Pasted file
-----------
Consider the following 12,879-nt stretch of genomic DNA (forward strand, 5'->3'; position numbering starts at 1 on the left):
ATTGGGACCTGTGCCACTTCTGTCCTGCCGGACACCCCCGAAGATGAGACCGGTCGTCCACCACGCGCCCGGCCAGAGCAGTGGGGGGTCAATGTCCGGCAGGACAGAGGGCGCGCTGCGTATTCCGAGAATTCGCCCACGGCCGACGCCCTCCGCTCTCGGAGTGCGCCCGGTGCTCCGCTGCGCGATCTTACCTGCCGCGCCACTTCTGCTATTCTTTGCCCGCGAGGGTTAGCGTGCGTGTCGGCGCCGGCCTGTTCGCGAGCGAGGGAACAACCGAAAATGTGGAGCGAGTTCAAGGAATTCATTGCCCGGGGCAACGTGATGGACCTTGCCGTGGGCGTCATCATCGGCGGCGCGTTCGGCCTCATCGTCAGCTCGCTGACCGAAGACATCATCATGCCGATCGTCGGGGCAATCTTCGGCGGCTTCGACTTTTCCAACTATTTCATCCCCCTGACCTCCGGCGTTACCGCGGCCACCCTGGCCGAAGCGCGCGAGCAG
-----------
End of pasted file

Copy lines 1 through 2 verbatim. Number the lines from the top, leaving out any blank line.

Consider the following 12,879-nt stretch of genomic DNA (forward strand, 5'->3'; position numbering starts at 1 on the left):
ATTGGGACCTGTGCCACTTCTGTCCTGCCGGACACCCCCGAAGATGAGACCGGTCGTCCACCACGCGCCCGGCCAGAGCAGTGGGGGGTCAATGTCCGGCAGGACAGAGGGCGCGCTGCGTATTCCGAGAATTCGCCCACGGCCGACGCCCTCCGCTCTCGGAGTGCGCCCGGTGCTCCGCTGCGCGATCTTACCTGCCGCGCCACTTCTGCTATTCTTTGCCCGCGAGGGTTAGCGTGCGTGTCGGCGCCGGCCTGTTCGCGAGCGAGGGAACAACCGAAAATGTGGAGCGAGTTCAAGGAATTCATTGCCCGGGGCAACGTGATGGACCTTGCCGTGGGCGTCATCATCGGCGGCGCGTTCGGCCTCATCGTCAGCTCGCTGACCGAAGACATCATCATGCCGATCGTCGGGGCAATCTTCGGCGGCTTCGACTTTTCCAACTATTTCATCCCCCTGACCTCCGGCGTTACCGCGGCCACCCTGGCCGAAGCGCGCGAGCAG